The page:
Chinese orbital launch vehicle. In February 1999 the China Great Wall Company announced it was developing more powerful Long March rockets using larger-size liquid propellant strap-on motors. The Long March 3B(A) would be available in 2002.
The rocket would be launched from the Jiuquan Satellite Launch Center in the northwest part of China because the existing CZ-3B launch pad at the Xichang Satellite Launch Center was not able to handle such a large rocket.
LEO Payload: 13,000 kg (28,000 lb) to a 200 km orbit at 28.50 degrees. Payload: 6,000 kg (13,200 lb) to a GTO.
AKA: Long March 3B(E); Chang Zheng-3B(E).
More... - Chronology...
Status: Design 1999.
Gross mass: 580,000 kg (1,270,000 lb).
Payload: 13,000 kg (28,000 lb).
Height: 62.00 m (203.00 ft).
Diameter: 3.35 m (10.99 ft).
Thrust: 8,910.00 kN (2,003,040 lbf).
Apogee: 200 km (120 mi).
CZ China's first ICBM, the DF-5, first flew in 1971. It was a two-stage storable-propellant rocket in the same class as the American Titan, the Russian R-36, or the European Ariane. The DF-5 spawned a long series of Long March ("Chang Zheng") CZ-2, CZ-3, and CZ-4 launch vehicles. These used cryogenic engines for upper stages and liquid-propellant strap-on motors to create a family of 12 Long-March rocket configurations capable of placing up to 9,200 kg into orbit. In 2000 China began development of a new generation of expendable launch vehicles using non-toxic, high-performance propellants with supposedly lower operating costs. However these encountered development delays, and it seemed the reliable Long March series of rockets would continue in operational use for nearly fifty years before being replaced. More...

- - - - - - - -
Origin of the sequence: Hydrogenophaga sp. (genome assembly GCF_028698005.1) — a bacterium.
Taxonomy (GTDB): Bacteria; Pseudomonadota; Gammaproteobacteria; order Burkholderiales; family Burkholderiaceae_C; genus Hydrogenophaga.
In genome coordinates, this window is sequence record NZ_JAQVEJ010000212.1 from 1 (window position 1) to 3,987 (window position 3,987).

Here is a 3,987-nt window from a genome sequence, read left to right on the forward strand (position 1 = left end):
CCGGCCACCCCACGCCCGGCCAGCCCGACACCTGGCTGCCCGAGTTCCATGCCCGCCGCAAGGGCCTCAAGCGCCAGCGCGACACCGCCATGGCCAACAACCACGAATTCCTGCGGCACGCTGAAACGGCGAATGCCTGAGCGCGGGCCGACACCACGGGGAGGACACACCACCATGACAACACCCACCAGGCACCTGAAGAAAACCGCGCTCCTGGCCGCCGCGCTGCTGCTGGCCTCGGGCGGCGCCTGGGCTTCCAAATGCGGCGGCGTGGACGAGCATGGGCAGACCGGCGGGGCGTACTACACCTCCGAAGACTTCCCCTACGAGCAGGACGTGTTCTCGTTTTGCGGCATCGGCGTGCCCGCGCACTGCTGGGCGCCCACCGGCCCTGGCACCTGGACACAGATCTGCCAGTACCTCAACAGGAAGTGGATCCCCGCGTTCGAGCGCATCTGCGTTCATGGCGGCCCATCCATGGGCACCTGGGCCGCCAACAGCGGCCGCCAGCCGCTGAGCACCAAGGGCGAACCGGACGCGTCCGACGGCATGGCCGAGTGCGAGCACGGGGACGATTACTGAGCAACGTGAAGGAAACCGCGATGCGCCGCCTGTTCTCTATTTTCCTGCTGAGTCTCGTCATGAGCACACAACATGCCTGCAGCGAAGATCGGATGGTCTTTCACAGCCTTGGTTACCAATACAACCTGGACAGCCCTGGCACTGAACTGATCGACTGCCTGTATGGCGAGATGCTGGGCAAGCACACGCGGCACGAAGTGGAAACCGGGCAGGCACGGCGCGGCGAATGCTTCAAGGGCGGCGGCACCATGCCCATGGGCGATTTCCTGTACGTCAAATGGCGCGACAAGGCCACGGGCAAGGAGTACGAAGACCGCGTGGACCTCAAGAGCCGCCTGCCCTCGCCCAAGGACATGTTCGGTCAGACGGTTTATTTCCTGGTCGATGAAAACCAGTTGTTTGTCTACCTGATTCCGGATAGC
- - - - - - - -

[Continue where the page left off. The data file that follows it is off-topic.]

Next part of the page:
Associated Manufacturers and Agencies
CALT Chinese manufacturer of rockets, spacecraft, and rocket engines. China Academy of Launch Vehicle Technology, Beijing, China. More...
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